Sunday dawned hotter than all the rest. Hot and still. I was up at five in the morning, and set out through the wet grass to look for rising trout, and it was warm then. The sun was shining at a low angle across the water and my eyes ached as I scanned the water and tried to track my dry fly. A fish swirled here and there. Once or twice within casting distance. I changed dry fly several times: Beetles, para RAB’s, a DDD, and a midge, damsel and Copper John on the dropper. I held my hand up to screen my eyes. Later I stood behind a small willow, merely for the relief its trunk gave me. I positioned myself directly behind the trunk, in its narrow shade, and then side cast my fly under the willow fronds, merely to escape the piercing rays. It was then that I realized I was grateful for the slender shade of the trunk, and at the same time that it was now hot. It was 6 am.
I walked back to the cottage. As I did, I noticed more swirls, and also the dimples of fleeing minnows, and the formula dawned on me. My fly box with minnows in it was back at the cottage.
Later, after a hearty breakfast, and time with our feet up, my wife and I decided to set up under a willow, with bottles of cold water and our books. I moved the deck chairs, put on sunscreen, took off my boots, and sighed at the prospects of a hot day. The three days prior had been cloudy and windy and stormy and misty: all changing and interesting, and cool. Weather as interesting as a broken landscape, and with patches of great promise between, when the trout would surely come on the rise. Periods of wind change, or calm after a cooling storm, or breezy with scudding clouds and patches of mist. Times that breathed promise and opportunity. But I had yet to hit it right. I had not connected. Sure, I had caught 2 or 3 fish: one off the front lawn in near darkness on a dry fly. One on a dragonfly nymph just after the storm, that sort of thing. But I had missed fish, had takes, been broken off twice due to poor knots, and not landed more than two in any one day. On the Saturday I put in a solid six hours and all I had to show for it was a missed follow. You know the thing where you pull the fly out of the mouth of a following fish, and watch it turn as it sees you. And you curse your stupidity for hours thereafter. And that had been it.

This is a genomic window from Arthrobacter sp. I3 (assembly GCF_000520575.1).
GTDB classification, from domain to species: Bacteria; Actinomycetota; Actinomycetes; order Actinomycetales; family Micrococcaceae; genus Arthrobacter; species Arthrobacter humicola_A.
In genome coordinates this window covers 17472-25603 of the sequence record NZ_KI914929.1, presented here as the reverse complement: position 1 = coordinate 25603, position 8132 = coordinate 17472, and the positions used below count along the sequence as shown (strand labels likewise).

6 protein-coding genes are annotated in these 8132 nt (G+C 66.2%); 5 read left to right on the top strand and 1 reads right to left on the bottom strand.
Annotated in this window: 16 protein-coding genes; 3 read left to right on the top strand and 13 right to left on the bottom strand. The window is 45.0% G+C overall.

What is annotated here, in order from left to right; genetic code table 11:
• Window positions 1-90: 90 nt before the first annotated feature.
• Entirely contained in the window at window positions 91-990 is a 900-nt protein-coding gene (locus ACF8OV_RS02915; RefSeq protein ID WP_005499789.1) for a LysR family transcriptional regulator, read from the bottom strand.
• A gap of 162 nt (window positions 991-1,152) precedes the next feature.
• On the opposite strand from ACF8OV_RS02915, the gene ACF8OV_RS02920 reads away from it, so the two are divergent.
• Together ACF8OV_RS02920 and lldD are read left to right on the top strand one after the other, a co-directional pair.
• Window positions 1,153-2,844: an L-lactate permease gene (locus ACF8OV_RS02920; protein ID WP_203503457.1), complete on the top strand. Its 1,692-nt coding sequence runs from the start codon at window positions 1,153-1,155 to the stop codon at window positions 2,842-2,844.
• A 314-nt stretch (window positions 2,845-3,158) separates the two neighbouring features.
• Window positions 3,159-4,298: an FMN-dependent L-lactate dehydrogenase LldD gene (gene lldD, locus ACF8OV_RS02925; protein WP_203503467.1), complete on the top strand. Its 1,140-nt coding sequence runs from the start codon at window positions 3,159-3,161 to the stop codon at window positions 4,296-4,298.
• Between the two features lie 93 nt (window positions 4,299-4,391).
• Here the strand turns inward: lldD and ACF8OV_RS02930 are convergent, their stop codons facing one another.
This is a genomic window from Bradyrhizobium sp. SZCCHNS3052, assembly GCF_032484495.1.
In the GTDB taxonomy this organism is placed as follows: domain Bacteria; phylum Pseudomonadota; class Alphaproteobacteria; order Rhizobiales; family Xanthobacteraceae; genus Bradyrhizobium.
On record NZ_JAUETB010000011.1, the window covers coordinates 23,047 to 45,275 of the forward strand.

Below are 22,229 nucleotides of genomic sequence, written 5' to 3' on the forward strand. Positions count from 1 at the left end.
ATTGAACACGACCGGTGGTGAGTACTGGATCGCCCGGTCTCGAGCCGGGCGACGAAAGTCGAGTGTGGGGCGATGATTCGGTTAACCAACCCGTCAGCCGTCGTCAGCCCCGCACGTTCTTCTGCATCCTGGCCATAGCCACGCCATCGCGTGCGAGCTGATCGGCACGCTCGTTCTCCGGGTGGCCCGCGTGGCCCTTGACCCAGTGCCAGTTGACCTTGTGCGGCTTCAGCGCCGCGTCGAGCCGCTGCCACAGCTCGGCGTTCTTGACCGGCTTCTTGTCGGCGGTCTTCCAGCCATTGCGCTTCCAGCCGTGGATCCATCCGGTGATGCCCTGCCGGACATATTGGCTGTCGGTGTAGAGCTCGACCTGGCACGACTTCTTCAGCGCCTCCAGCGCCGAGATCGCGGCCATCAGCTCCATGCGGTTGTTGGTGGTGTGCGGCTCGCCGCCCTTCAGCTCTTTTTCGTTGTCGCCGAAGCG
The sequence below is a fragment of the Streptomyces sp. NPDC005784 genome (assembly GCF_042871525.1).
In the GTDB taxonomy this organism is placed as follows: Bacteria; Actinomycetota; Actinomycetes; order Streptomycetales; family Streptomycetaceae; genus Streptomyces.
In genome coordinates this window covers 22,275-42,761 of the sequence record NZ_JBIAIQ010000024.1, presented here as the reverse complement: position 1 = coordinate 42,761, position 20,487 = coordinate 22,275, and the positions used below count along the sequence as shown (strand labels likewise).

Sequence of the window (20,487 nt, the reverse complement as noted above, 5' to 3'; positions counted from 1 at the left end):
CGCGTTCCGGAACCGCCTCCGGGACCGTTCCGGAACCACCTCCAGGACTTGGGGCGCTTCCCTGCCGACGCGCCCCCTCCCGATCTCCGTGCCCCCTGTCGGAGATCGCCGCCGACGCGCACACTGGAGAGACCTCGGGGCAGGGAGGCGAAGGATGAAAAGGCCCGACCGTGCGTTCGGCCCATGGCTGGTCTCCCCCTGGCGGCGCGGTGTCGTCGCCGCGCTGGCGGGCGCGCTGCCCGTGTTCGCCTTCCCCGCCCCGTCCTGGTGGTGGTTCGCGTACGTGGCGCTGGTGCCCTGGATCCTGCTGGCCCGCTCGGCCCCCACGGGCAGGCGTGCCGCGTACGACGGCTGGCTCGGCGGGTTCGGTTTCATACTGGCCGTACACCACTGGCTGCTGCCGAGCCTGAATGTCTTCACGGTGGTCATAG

Now, as I put the chairs down and resigned myself to a day of waiting out the stifling still weather, I saw one or two last bulges. Last remnants surely, of the morning’s minnow gluttony. My wife was still busy inside, so I found the box with minnow imitations in it, and tied one on. She still wasn’t out of the cottage yet, so I quickly threw all my stuff into the canoe, and leaving my water bottle under the tree, and wearing an old pair of crocs, I pushed off. Just off the front lawn I dropped an anchor, and started casting a minnow imitation in the direction of one or two more swirls I had seen. The water was a pea soup of food. There were midges, and ants, and corixae and damselfly nymphs. Dragonflies darted over the water, swallows swooped, and the sun beat down mercilessly.
Nature would surely take a break any minute now and sit out the searing heat of day as I was about to do.
Then a fish grabbed the minnow strongly, and set off for open water. I raised the rod tip triumphantly, gathered the loose line, and got my mind in gear to fight a fierce fish, which was pulling line. That’s when my knot gave in.